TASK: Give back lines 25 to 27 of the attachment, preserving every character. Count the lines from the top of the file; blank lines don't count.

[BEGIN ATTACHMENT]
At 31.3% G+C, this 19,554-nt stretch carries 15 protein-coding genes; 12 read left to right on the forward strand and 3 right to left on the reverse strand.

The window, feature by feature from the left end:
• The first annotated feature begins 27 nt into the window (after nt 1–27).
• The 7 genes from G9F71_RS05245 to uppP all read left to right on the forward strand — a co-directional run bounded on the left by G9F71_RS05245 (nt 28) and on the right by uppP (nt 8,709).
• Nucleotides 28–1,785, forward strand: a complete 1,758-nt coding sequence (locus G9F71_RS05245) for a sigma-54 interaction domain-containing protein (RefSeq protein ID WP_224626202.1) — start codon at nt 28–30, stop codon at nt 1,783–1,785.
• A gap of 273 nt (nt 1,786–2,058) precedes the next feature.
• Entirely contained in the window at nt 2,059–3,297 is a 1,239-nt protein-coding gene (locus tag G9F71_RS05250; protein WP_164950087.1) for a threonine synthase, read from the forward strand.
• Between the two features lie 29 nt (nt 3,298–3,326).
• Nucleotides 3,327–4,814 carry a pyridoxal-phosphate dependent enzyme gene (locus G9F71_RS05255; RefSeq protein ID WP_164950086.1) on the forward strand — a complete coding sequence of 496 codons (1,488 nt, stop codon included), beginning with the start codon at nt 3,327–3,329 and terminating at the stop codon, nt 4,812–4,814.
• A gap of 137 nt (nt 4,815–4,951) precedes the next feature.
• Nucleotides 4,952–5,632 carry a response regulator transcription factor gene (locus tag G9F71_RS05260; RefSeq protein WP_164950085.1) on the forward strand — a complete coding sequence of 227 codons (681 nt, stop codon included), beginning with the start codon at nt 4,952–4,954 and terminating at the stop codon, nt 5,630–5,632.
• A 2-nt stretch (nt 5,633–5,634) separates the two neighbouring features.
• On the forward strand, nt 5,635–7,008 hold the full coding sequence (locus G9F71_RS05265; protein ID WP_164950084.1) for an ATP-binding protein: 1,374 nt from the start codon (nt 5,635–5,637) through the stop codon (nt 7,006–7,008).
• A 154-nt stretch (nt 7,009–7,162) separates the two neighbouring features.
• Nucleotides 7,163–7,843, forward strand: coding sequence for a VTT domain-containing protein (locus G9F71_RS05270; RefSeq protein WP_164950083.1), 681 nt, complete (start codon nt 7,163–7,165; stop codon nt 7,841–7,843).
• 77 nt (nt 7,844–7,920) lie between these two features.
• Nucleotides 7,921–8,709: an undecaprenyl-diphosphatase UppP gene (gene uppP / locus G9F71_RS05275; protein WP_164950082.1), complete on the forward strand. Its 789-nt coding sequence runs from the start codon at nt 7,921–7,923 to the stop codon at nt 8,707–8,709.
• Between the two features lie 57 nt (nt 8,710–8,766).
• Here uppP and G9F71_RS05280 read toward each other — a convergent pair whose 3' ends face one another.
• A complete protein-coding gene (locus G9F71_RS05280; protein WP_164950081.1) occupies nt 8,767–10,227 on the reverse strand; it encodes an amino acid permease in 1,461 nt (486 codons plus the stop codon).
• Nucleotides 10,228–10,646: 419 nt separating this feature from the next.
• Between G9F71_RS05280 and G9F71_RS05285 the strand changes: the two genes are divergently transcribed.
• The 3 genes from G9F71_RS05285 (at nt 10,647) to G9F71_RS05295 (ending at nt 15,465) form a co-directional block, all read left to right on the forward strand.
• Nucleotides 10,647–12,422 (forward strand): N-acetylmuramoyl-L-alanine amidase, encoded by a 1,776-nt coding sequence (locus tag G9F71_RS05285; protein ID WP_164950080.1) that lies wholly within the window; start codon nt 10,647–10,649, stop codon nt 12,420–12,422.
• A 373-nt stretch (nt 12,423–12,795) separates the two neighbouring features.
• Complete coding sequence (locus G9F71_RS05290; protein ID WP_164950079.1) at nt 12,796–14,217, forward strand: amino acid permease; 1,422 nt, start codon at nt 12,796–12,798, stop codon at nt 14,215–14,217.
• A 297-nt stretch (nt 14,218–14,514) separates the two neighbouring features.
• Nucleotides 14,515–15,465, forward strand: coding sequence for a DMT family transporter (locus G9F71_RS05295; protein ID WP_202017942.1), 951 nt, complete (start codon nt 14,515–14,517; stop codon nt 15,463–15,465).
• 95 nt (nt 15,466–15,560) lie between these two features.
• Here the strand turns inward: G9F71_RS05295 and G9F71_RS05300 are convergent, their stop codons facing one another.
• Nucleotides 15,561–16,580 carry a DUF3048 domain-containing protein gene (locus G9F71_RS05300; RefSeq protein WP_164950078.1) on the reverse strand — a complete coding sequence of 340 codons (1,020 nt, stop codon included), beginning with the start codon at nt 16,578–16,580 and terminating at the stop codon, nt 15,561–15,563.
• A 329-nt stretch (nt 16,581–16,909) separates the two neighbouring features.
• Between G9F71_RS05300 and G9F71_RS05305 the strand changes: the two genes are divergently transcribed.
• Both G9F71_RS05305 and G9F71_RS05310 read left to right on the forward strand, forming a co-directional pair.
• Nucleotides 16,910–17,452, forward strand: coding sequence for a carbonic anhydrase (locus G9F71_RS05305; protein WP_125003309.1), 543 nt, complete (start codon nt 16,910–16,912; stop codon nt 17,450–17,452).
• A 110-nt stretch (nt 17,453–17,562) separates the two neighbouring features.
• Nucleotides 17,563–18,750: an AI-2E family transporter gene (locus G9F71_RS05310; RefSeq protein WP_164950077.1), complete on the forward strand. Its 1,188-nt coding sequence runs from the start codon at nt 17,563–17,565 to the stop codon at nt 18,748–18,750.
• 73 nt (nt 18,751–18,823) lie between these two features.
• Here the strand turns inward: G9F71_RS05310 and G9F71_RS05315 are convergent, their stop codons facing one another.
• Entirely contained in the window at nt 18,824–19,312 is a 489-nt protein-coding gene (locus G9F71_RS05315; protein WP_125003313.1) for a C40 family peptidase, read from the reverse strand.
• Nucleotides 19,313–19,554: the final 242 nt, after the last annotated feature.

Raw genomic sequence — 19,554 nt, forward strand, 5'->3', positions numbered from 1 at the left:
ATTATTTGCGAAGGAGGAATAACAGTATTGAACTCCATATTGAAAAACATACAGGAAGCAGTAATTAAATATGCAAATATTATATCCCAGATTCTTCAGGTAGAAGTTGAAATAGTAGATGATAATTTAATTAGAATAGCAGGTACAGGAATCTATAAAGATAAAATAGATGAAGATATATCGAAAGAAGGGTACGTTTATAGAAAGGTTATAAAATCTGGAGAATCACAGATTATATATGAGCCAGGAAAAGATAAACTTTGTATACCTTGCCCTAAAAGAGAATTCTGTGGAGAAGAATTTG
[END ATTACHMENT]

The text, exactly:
• A 373-nt stretch (nt 12,423–12,795) separates the two neighbouring features.
• Complete coding sequence (locus G9F71_RS05290; protein ID WP_164950079.1) at nt 12,796–14,217, forward strand: amino acid permease; 1,422 nt, start codon at nt 12,796–12,798, stop codon at nt 14,215–14,217.
• A 297-nt stretch (nt 14,218–14,514) separates the two neighbouring features.